After the title track from its December 2008 E.P. "Non Dairy Creamer" found success at alternative radio, Third Eye Blind guitarist Tony Fredianelli tells Billboard.com the rock act is confident about the prospects for not one but two studio Sony albums – "Ursa Major" and "Ursa Minor" – it plans on releasing over the next year. The band debuted "Ursa Major" at South by Southwest in March, and the record is due in stores June 23.
"It's more like we made a double record but we just figured why give it all away at once too," Fredianelli says. "Both of these records to me are very strong, especially the first one, because we really bled for them. It's almost like we started over as a new band and went through the amount of time it takes to get a record that has a lot of meaning to it. I can sit down and write a song that might be pretty good, but to really get those songs that are magical, you don't really control that. They're kind of coming from another place.
"So that's what we went for with all of these and it's kind of why it took so long. Also recording and rerecording the record a couple of times had a small amount to do with it too. And our singer's writer's block didn't help either but finally we got past all of that and we're starting to see the sun in the dawn."
Currently on tour, Third Eye Blind plays Friday (May 9) at Mercyhurst College in Erie, Pa. The band is previewing "Ursa Major" material such as the heavy "Can You Take Me," the popish "Summer Town" and The Who-esque "Don't Believe a Word." Fredianelli said the latter track already has a "cool artsy video."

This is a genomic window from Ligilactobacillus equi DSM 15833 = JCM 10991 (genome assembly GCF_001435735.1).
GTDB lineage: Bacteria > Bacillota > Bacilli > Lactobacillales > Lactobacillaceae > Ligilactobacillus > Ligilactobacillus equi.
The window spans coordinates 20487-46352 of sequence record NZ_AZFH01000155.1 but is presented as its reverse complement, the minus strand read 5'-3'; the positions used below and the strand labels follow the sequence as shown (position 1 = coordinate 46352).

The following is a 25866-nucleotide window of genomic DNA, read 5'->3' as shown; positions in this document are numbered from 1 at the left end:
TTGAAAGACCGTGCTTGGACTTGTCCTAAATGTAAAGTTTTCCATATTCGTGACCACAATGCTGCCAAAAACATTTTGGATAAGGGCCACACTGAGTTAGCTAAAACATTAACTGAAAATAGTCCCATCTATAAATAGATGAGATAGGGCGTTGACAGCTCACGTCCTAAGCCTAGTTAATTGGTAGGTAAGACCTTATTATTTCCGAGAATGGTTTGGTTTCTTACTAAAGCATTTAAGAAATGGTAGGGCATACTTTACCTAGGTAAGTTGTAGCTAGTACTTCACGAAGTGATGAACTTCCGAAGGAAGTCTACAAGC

"Since we saw alternative (radio) really gravitate to the song ‘Non Dairy Creamer' without any real work, we're going to just stay there for a minute," Fredianelli says. "Sure we have a couple of pop songs that could put that back in gear for us, but I don't know if we really even need that. We're touring nowadays doing 3,000 to 5,000 people without even trying.
"I know it's great to have big media success and all of that stuff, and walking all of the red carpets and all of that crap, but it's really not necessary. It's all about the music really. And our fans have not left us. They know all of the records, they know the third record just as well as the first record. So touring has actually gotten better as far as our attendance. It's just really bizarre."
Bizarre is also how Fredianelli, who has his own solo album due out later in 2009, describes Third Eye Blind's initial run of success a decade ago when the band was positioned as a straight pop act. Now with the success of "Non Dairy Creamer," the band is looking forward.
"What it showed us is all of the work we've been doing over the last five years, touring colleges and becoming one of the most requested bands at colleges on the East Coast, has kind of brought us back our initial alternative fan base, because Elektra Records had kind of squandered that by going for all of the big money," Fredianelli says. "It was the bread versus cred thing, but it's kind of an amazing resurgence we're seeing. It's really kind of inspiring."